Study Says Discrimination Increases Risk Of Mental Issues In Young People

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A new study reveals that young people experiencing that any kind of discrimination, including racial prejudice, are more likely to deal with mental health problems compared to those who don't, according to the University of California in Los Angeles (UCLA).

The university announced the study's findings Sunday (November 7), which was published in the medical journal Pediatrics. Researchers say discrimination increases a young person's risk "for both short- and long-term behavioral and mental health problems." The risk increases the more these individuals suffer incidents of discrimination, they added.

"Researchers examined a decade’s worth of health data on 1,834 Americans who were between 18 and 28 years old when the study began," according to UCLA. The study examined various kinds of discrimination besides race, including age, sex, gender, height, weight, ancestry, national origin, and more.

Participants answered questions about how often they were perceived negatively or faced circumstances where they were treated with "less courtesy" or "given poorer service." Researchers found that participants who faced discrimination a few times a month or more were "roughly 25% more likely to be diagnosed with a mental illness" compared to those who experienced less or none at all.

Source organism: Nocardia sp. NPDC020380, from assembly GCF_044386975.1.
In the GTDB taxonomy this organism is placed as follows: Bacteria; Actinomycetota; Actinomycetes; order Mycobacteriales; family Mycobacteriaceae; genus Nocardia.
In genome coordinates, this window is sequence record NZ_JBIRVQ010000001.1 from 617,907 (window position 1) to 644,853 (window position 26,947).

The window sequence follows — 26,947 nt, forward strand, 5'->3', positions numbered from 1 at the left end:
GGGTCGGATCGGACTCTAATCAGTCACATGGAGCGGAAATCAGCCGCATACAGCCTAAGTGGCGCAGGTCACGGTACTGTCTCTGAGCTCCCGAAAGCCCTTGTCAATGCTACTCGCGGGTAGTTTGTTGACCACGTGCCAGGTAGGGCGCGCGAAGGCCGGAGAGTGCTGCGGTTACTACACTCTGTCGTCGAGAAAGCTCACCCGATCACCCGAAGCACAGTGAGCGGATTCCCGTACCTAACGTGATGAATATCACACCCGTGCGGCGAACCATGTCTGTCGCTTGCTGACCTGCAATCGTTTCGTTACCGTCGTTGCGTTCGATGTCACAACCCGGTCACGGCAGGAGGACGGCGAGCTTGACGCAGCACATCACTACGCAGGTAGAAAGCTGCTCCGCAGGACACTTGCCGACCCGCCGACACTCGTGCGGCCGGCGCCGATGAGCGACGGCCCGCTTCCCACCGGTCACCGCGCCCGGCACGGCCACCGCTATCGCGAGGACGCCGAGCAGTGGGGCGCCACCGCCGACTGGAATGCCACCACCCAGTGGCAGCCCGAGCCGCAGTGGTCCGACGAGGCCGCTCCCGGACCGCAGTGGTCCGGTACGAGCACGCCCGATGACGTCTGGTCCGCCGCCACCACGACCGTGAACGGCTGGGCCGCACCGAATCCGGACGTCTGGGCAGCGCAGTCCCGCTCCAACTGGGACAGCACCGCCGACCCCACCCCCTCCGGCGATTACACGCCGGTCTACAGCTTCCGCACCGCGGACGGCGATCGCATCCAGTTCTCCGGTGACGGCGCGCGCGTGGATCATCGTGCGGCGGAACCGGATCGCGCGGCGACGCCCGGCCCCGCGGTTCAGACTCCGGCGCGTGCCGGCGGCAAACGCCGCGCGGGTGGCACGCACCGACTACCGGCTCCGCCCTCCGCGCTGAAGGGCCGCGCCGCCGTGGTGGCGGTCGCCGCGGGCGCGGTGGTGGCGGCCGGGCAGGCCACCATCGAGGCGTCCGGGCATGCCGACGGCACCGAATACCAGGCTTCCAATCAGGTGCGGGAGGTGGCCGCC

This study was more focused on one's transition into adulthood since previous and similar studies have focused on childhood or later adulthood.

“With 75% of all lifetime mental health disorders presenting by age 24, the transition to adulthood is a crucial time to prevent mental and behavioral health problems,” Yvonne Lei says, a medical student at the David Geffen School of Medicine at UCLA and the study’s corresponding author.

Acknowledging the impacts of the COVID-19 pandemic, Lei added that, "We have the opportunity to rethink and improve mental health services to acknowledge the impact of discrimination, so we can better address it to provide more equitable care delivery.

Reading about Black trauma can have an impact on your mental health. If you or someone you know need immediate mental health help, text "STRENGTH" to the Crisis Text Line at 741-741 to be connected to a certified crisis counselor. These additional resources are also available: 

The National Suicide Prevention Lifeline 1-800-273-8255

The National Alliance on Mental Illness 1-800-950-6264

The Association of Black Psychologists 1-301-449-3082

The Anxiety and Depression Association of America 1-240-485-1001

For more mental health resources, click HERE

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